Krister Stendahl

I received news last night that Krister Stendahl has died. For many years, Bishop Stendahl was one of the leading lights of the Lutheran church. First known for his influential scholarship on the Apostle Paul, his academic work influenced his ministry. His understanding of a Jewish Paul working in the multicultural Mediterranean fed Stendahl's own passion for religious openness, tolerance, and friendship. As Bishop of Stockholm and Professor at Harvard Divinity School, his leadership role helped many in the church find legitimacy and hope in that kind of vision.

Rest eternal grant to him, O Lord: And let light perpetual shine upon him.

Few leaders of the church in our day - perhaps ever - have combined his depth of scholarship, pastoral discernment, and unfailing kindness and graciousness. While taking strong and controversial positions (on the full inclusion of women and gay people into the church, on the "Jewishness" of the early Christian movement, on the religious openness to other faiths), Stendahl was irenic, open to persuasion, and would listen carefully to anyone.

I had the pleasure of hearing him and speaking with him a number of times towards the end of his active public teaching, where it seemed that no conference of Lutherans was complete without his presence. His personal kindness was mirrored by his preaching and teaching, for the non-judgmental attitude with which he approached personal interactions was reflected in his vision of a gracious ekklesia. In particular, he helped break open some of the more exclusivist readings of church tradition, arguing that the early church's proclamation of Jesus as the One is extravagent "love language," and needs to heard in that way, not as a constriction of the ways in which God works.

What shall we conclude then? Are we any better? Not at all! We have already made the charge that Jews and Gentiles alike are all under sin.... But now a righteousness from God, apart from law, has been made known, to which the Law and the Prophets testify.... Is God the God of Jews only? Is he not the God of Gentiles too? Yes, of Gentiles too, since there is only one God, who will justify the circumcised by faith and the uncircumcised through that same faith. Romans 3:9,21,29-30

I invite you to leave your own reflections and comments here.

You may also wish to view and help develop Krister Stendahl's Wikipedia entry.

The picture of Bishop Stendahl is from the Harvard Divinity School website, and presumably copyright by them.


Unknown said…
We thank You for all that was gentle and noble in his life. Through his name inspire us with strength and light. Help us to use our grief itself for acts of service and of love. (from a Reform Siddur)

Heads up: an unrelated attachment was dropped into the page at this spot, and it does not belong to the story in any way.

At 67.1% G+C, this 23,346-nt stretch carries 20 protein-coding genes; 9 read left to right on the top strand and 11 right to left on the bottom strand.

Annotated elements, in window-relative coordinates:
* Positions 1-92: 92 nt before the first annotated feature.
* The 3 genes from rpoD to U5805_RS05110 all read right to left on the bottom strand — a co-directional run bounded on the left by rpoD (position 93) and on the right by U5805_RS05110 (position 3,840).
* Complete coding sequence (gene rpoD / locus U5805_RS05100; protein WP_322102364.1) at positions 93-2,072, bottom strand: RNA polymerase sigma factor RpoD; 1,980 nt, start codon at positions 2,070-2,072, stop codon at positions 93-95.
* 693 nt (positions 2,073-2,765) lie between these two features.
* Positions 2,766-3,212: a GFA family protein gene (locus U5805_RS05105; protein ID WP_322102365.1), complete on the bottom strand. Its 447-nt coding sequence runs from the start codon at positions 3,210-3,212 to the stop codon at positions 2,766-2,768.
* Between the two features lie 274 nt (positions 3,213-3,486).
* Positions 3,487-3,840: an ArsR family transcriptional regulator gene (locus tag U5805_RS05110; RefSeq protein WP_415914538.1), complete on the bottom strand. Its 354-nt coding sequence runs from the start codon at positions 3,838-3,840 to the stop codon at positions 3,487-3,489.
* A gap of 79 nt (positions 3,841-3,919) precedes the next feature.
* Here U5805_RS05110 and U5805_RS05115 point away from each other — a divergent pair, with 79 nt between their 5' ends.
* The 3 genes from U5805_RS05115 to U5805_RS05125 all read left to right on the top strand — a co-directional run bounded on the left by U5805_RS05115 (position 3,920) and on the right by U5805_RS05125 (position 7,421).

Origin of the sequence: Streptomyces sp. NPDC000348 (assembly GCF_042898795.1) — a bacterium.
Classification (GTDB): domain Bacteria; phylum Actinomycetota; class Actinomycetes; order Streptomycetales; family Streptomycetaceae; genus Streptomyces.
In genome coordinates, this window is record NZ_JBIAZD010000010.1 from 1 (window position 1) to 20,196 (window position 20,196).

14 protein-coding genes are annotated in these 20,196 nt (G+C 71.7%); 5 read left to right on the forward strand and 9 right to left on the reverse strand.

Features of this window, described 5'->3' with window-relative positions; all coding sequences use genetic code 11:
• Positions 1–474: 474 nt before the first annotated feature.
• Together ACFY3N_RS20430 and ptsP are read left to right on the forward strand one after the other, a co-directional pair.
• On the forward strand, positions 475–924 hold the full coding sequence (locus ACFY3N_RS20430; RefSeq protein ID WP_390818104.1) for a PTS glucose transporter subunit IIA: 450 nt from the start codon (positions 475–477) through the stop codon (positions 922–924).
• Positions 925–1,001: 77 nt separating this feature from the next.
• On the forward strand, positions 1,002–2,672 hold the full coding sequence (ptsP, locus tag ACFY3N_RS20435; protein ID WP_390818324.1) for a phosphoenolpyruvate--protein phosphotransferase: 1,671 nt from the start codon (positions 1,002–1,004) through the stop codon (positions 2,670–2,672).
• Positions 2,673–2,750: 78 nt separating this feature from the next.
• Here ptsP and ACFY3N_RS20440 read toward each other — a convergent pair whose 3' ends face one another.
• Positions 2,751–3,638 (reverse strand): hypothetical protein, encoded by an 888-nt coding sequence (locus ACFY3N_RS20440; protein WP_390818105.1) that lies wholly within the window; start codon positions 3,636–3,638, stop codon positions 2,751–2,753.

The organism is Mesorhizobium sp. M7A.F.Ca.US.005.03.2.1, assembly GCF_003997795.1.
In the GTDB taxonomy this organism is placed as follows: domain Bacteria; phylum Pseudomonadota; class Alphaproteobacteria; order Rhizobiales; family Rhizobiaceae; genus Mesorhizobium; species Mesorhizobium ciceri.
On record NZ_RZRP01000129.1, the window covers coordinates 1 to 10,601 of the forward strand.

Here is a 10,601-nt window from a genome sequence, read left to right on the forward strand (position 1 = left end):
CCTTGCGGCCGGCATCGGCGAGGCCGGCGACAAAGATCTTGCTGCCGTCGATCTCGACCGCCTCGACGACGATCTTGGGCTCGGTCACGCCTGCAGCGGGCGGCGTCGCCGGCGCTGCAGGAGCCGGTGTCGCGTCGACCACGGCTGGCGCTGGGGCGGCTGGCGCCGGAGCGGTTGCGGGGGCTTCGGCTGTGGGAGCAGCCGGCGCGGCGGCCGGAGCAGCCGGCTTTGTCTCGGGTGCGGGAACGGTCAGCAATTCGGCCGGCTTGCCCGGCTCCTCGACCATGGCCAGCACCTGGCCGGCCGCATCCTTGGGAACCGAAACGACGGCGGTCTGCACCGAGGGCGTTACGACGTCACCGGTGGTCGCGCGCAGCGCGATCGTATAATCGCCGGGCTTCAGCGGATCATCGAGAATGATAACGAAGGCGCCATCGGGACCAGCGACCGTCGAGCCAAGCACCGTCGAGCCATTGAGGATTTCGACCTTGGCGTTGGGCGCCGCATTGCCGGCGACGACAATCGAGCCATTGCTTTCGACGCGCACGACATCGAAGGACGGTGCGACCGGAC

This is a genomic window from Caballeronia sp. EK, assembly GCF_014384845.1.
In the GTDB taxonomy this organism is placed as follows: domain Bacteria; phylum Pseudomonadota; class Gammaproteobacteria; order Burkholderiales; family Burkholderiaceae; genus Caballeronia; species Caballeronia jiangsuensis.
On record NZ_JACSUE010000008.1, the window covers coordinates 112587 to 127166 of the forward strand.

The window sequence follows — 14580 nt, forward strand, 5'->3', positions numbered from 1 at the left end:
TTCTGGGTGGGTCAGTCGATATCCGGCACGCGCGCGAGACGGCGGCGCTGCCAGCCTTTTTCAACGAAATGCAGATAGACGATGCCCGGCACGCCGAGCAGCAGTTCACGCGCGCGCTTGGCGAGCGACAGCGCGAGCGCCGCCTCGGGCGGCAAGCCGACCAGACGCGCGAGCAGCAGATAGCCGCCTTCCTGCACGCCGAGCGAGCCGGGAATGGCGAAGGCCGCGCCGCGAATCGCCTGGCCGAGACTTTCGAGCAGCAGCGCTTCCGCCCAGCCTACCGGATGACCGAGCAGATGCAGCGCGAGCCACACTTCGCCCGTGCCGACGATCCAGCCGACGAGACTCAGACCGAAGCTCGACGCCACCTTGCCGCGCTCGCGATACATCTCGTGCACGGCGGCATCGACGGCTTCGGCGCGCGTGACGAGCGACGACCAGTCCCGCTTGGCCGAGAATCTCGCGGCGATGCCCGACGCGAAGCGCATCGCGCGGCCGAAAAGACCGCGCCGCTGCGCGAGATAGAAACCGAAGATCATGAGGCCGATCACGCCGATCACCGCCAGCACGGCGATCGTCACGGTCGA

Blaesi said…
I was surprised to read of Stendahl's death, especially considering how recent it was. I had admired his essay on the introspective conscience and was interested in reading more of his work, but was saddened to find that his life-long work has finally come to an end.

I was pleased to read your post. Stendahl seems like he had as gentle of a soul as he had a sharp mind.

Thank God for the teachers he blesses us with and let us hope and pray the next generation of ministers, theologians, and scholars can come close to honoring the memory of Stendahl and the mindset and devotion he represents.
Brad Evans said…
Shame that his church attracts barely 2% of his home country's people.
Anonymous said…
Since when do Lutherans pray for the dead?
In answer to Anonymous, Lutherans have always prayed for the dead. The quoted prayer "Rest eternal grant to him, O Lord: And let light perpetual shine upon him" is part of the funeral service (traditional, also in the ELCA's current worship resource, "Evangelical Lutheran Worship").

The early Lutheran reformers were concerned with ministry to the living in the face of a cult of worship directed at praying and paying souls out of purgatory, and were thus uneasy about the amount of spiritual and other effort directed at salvation of those who have already died. Their arguments, though, were directed against the offering of masses for the dead, or any hint that human effort was required to move souls into heaven.

Luther (in his 1528 "Confession Concerning Christ's Supper" gave an example prayer for the soul of one departed. The Apology of the Augsburg Confession states that prayer for the dead is not prohibited (article XXIV, 94). Prayer for the dead is not prohibited by the scriptures, it is commended by ancient authorities, and theologically, prayers are addressed to God, who is the Lord over time.

While some Lutherans remain uneasy with the concept, many more recognize it as a response to the simple pastoral need of mourning, care for loved ones even after death, and participation in the full, eternal life of the communion of saints.

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